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How to replicate Azure resources for speed, agility

There isn't a one-click tool to quickly clone full-stack application environments in Microsoft Azure, but these techniques can make the process easier.

Modern cloud platforms provide speed, agility and automation, which, in turn, provides lots of possibilities for testing software and performing disaster recovery exercises.

IT teams can use cloud providers' infrastructure-as-code and deployment-automation services to easily spin up complex app environments in minutes. Because of this flexibility, cloud administrators often ask if there is a way to clone an entire application environment and its dependencies. Unfortunately, there's no one-click fix that will do this seamlessly. But, for Microsoft's cloud users, there are methods that can help close the gap and replicate Azure resources.

Azure Resource Manager templates

Microsoft's Azure Resource Manager (ARM) is the foundational layer of the platform upon which the web-based portal, command-line interface and client software development kits are built. Resource Manager also supports template deployments, which serve as a native Azure option for infrastructure as code.

Azure Resource Manager templates are a great place to start for teams that want to clone existing resource groups, which are sets of related Azure resources. Admins can repeatedly deploy templates and consistently build workflows via an API call or button-click in the Azure Portal. While infrastructure as code may sound complex, you don't have to start from scratch; instead, export a resource group to an Azure Resource Manager template, as shown in Figure 1.

ARM template
Figure 1. Export a resource group to an ARM template.

Navigate to the desired resource group's properties in the Azure Portal and click on "Automation script." Then, download the entire Azure resource group definition in a JavaScript Object Notation template. Every resource in the group will be declared inside the template, which can be used to create an identical, isolated instance.

There are some caveats with this approach. I recently found that the access policies for an Azure Key Vault resource are not included when you export the automation script for the parent resource group. Other users have reported similar situations with other resources as well. In these cases, you'll need to use the Resource Explorer or template documentation to find the correct syntax in order to manually declare those resources in your template.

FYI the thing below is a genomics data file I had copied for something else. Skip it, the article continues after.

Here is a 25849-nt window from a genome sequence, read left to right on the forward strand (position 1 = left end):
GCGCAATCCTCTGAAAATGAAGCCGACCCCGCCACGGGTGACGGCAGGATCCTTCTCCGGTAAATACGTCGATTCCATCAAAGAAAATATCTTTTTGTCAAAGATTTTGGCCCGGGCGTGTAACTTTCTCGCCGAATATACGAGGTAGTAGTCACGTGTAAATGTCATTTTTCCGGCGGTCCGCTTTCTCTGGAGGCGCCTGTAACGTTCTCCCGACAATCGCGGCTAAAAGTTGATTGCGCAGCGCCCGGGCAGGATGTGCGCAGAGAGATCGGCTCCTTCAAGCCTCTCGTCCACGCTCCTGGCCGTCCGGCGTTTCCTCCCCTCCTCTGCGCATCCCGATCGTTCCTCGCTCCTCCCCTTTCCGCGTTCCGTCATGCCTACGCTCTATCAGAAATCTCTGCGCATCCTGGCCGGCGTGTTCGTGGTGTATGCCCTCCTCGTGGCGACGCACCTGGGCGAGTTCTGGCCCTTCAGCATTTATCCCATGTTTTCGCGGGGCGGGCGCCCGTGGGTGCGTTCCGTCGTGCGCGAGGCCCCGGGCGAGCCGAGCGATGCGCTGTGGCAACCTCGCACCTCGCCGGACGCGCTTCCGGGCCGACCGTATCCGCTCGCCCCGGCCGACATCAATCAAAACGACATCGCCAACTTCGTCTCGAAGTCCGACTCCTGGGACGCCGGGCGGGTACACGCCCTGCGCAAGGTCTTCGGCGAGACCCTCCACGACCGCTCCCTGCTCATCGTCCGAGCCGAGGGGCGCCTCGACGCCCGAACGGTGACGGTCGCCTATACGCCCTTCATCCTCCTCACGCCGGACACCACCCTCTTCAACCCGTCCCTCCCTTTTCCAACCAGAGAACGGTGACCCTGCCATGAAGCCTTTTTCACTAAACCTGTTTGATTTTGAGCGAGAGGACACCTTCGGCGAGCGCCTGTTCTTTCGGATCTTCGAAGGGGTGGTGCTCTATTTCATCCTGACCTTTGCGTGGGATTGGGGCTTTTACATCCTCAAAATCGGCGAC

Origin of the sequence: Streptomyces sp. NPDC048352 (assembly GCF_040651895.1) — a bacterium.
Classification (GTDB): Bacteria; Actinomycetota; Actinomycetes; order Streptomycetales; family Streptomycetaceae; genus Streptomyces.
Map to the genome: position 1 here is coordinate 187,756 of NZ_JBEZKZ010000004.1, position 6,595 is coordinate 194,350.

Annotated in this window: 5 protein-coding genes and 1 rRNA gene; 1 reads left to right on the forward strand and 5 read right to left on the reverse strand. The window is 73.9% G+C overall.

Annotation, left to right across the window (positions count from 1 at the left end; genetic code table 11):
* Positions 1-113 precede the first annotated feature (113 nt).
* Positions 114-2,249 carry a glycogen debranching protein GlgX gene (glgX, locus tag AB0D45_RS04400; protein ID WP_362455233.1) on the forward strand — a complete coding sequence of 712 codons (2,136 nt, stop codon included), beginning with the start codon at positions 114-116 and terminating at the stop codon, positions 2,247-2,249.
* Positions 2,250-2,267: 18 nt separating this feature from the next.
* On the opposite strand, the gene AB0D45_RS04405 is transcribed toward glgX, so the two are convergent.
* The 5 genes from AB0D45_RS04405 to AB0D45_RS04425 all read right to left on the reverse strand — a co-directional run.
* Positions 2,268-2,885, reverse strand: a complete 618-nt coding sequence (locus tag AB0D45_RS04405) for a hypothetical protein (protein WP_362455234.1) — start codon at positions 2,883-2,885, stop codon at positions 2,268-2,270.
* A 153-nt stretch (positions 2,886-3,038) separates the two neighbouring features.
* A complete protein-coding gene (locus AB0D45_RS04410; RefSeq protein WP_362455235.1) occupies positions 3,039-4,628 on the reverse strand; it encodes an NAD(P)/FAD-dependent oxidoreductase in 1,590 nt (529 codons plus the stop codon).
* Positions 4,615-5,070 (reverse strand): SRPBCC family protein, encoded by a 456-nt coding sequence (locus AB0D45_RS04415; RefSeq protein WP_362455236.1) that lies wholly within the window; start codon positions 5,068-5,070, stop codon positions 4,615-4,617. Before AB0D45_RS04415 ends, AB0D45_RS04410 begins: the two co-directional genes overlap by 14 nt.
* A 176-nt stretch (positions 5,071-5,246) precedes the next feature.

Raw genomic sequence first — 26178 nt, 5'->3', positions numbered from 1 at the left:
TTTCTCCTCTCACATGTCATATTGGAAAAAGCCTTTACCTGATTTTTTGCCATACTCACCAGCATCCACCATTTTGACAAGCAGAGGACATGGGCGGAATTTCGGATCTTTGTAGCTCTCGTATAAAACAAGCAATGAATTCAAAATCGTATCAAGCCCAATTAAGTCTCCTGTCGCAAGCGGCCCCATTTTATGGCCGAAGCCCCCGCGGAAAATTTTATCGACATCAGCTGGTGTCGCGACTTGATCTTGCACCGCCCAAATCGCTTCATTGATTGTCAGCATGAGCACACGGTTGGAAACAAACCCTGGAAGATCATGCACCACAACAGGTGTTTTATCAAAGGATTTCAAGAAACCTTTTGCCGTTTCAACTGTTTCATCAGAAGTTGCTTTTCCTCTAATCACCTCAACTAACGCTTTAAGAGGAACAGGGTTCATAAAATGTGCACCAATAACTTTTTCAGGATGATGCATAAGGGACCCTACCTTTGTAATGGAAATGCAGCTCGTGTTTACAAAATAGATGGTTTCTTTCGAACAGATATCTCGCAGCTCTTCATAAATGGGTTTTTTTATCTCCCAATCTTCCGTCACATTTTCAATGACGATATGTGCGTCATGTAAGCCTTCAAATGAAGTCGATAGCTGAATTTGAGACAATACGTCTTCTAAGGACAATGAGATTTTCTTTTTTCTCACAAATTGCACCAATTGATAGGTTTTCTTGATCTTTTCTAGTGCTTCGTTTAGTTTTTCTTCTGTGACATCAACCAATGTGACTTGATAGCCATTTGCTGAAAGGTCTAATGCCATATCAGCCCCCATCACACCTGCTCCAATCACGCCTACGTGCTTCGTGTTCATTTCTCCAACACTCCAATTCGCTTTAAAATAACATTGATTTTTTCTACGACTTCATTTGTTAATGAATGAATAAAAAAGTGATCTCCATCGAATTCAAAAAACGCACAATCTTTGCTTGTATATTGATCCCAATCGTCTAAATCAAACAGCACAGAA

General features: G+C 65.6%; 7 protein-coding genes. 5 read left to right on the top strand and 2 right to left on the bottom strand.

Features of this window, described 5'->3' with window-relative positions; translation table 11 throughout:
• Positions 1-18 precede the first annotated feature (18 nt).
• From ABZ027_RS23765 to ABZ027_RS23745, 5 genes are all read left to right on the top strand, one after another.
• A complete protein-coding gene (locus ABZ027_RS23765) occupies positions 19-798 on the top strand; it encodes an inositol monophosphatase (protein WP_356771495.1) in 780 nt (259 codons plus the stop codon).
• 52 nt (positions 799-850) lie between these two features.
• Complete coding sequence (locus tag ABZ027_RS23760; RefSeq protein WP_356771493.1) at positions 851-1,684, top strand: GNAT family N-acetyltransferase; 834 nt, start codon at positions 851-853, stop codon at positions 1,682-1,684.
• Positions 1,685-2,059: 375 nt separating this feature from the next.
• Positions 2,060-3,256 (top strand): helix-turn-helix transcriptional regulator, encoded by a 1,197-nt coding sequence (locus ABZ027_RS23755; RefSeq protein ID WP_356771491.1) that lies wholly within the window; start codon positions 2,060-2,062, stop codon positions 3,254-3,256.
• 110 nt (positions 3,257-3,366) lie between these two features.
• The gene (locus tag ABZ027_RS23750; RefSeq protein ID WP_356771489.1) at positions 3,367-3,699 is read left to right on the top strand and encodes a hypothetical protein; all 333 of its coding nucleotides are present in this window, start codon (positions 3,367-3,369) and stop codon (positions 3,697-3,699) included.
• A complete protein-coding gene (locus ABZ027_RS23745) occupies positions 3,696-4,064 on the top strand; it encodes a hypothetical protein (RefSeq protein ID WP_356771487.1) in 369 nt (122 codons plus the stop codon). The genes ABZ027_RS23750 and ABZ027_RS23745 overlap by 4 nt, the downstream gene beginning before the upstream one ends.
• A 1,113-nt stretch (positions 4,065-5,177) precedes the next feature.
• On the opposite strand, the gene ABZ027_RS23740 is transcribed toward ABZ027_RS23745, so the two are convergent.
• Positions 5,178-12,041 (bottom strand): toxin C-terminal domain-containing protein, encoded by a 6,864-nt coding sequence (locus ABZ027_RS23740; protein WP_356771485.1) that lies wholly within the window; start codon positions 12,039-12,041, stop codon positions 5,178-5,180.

Templates simply declare resources and will not replicate data. When you deploy the exported template, it will build a new VM with the same configuration, but the resources -- such as the virtual disks -- will be completely new.

Virtual machine images

Technically, there isn't a cloning process for VMs in Azure. It's possible to capture a VM into a new image, but there are limitations to this approach.

When you review the properties of a VM in the Azure Portal, you'll see a "capture" button on the Overview screen. The VM-capture process builds a new disk image based on the source. This makes it possible to build an identical VM with preinstalled software that's baked into the image.

Multiple steps are required to prepare the source VMs, and these steps vary based on whether an organization runs Windows or Linux. For example, you must generalize Windows servers, which limits support for particular server roles installed on VMs.

Capturing a VM image will make the source VM unusable, so don't use it with production servers. However, you can deploy custom images with an ARM template, which you could generate based on an existing Azure resource group.

SQL Databases and web apps

Microsoft also offers ways to make copies of Azure resources, including databases and web apps.

For example, the Azure SQL database service provides a few flexible options to make database copies. You can deploy these copies on the same managed server or on a new one. Enterprises can create database copies for Azure SQL database with the Azure portal, PowerShell or through T-SQL commands.

This is a good option for teams that want to cobble together their own cloning process for database-driven web applications. IT teams can clone the front end of a web app that runs in Azure App Service to a new resource and configure that application to point to a new database copy via Azure SQL database copy support.

Developers can also use Azure App Service -- through the portal or any of the command-line tools -- to create a replica of an existing Azure web app.

This feature may be useful if your applications are hosted as managed web apps on App Service. One major caveat is that the web app must run on a premium App Service plan. However, it's a quick and easy way to clone a web app into a region.

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